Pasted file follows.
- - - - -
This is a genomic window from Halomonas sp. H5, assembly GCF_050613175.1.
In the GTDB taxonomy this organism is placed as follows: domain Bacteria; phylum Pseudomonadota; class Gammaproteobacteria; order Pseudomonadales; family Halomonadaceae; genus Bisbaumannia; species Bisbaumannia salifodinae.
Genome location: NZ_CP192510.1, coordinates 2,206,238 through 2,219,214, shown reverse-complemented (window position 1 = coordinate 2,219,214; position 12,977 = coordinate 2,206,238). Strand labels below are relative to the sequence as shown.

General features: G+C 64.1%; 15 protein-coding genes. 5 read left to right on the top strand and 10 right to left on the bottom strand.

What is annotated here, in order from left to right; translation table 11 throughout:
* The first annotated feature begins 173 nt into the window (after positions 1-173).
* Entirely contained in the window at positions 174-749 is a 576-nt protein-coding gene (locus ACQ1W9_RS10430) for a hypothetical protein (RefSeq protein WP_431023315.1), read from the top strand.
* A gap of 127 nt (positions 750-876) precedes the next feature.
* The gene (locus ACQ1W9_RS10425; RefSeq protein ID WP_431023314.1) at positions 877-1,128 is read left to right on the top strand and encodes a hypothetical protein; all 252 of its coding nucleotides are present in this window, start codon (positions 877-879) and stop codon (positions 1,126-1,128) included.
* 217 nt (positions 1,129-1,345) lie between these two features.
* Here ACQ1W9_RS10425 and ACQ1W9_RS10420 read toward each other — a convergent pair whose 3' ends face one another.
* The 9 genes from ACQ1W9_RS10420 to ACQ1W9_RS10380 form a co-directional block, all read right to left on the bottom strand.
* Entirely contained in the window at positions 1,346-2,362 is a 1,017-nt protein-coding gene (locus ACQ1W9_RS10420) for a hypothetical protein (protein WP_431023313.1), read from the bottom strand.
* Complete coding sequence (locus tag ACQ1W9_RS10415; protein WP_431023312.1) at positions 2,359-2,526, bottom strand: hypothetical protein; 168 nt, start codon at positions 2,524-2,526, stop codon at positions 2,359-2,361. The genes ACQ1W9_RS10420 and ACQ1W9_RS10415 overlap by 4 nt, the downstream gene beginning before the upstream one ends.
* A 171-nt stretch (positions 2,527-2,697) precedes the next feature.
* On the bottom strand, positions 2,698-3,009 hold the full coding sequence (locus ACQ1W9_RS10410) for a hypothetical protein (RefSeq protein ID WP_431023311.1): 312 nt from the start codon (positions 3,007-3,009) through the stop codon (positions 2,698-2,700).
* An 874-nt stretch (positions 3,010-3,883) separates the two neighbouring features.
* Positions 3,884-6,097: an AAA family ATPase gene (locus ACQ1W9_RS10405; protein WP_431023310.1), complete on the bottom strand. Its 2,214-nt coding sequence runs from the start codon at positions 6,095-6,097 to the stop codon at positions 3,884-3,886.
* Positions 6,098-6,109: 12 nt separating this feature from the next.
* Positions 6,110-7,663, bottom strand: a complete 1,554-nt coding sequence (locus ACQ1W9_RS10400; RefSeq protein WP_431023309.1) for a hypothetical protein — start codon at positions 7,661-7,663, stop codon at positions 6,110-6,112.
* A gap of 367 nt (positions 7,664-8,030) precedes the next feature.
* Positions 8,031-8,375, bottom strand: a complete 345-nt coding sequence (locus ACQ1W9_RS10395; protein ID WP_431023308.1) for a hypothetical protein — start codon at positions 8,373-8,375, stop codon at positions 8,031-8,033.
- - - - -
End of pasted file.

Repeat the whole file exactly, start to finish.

This is a genomic window from Halomonas sp. H5, assembly GCF_050613175.1.
In the GTDB taxonomy this organism is placed as follows: domain Bacteria; phylum Pseudomonadota; class Gammaproteobacteria; order Pseudomonadales; family Halomonadaceae; genus Bisbaumannia; species Bisbaumannia salifodinae.
Genome location: NZ_CP192510.1, coordinates 2,206,238 through 2,219,214, shown reverse-complemented (window position 1 = coordinate 2,219,214; position 12,977 = coordinate 2,206,238). Strand labels below are relative to the sequence as shown.

General features: G+C 64.1%; 15 protein-coding genes. 5 read left to right on the top strand and 10 right to left on the bottom strand.

What is annotated here, in order from left to right; translation table 11 throughout:
* The first annotated feature begins 173 nt into the window (after positions 1-173).
* Entirely contained in the window at positions 174-749 is a 576-nt protein-coding gene (locus ACQ1W9_RS10430) for a hypothetical protein (RefSeq protein WP_431023315.1), read from the top strand.
* A gap of 127 nt (positions 750-876) precedes the next feature.
* The gene (locus ACQ1W9_RS10425; RefSeq protein ID WP_431023314.1) at positions 877-1,128 is read left to right on the top strand and encodes a hypothetical protein; all 252 of its coding nucleotides are present in this window, start codon (positions 877-879) and stop codon (positions 1,126-1,128) included.
* 217 nt (positions 1,129-1,345) lie between these two features.
* Here ACQ1W9_RS10425 and ACQ1W9_RS10420 read toward each other — a convergent pair whose 3' ends face one another.
* The 9 genes from ACQ1W9_RS10420 to ACQ1W9_RS10380 form a co-directional block, all read right to left on the bottom strand.
* Entirely contained in the window at positions 1,346-2,362 is a 1,017-nt protein-coding gene (locus ACQ1W9_RS10420) for a hypothetical protein (protein WP_431023313.1), read from the bottom strand.
* Complete coding sequence (locus tag ACQ1W9_RS10415; protein WP_431023312.1) at positions 2,359-2,526, bottom strand: hypothetical protein; 168 nt, start codon at positions 2,524-2,526, stop codon at positions 2,359-2,361. The genes ACQ1W9_RS10420 and ACQ1W9_RS10415 overlap by 4 nt, the downstream gene beginning before the upstream one ends.
* A 171-nt stretch (positions 2,527-2,697) precedes the next feature.
* On the bottom strand, positions 2,698-3,009 hold the full coding sequence (locus ACQ1W9_RS10410) for a hypothetical protein (RefSeq protein ID WP_431023311.1): 312 nt from the start codon (positions 3,007-3,009) through the stop codon (positions 2,698-2,700).
* An 874-nt stretch (positions 3,010-3,883) separates the two neighbouring features.
* Positions 3,884-6,097: an AAA family ATPase gene (locus ACQ1W9_RS10405; protein WP_431023310.1), complete on the bottom strand. Its 2,214-nt coding sequence runs from the start codon at positions 6,095-6,097 to the stop codon at positions 3,884-3,886.
* Positions 6,098-6,109: 12 nt separating this feature from the next.
* Positions 6,110-7,663, bottom strand: a complete 1,554-nt coding sequence (locus ACQ1W9_RS10400; RefSeq protein WP_431023309.1) for a hypothetical protein — start codon at positions 7,661-7,663, stop codon at positions 6,110-6,112.
* A gap of 367 nt (positions 7,664-8,030) precedes the next feature.
* Positions 8,031-8,375, bottom strand: a complete 345-nt coding sequence (locus ACQ1W9_RS10395; protein ID WP_431023308.1) for a hypothetical protein — start codon at positions 8,373-8,375, stop codon at positions 8,031-8,033.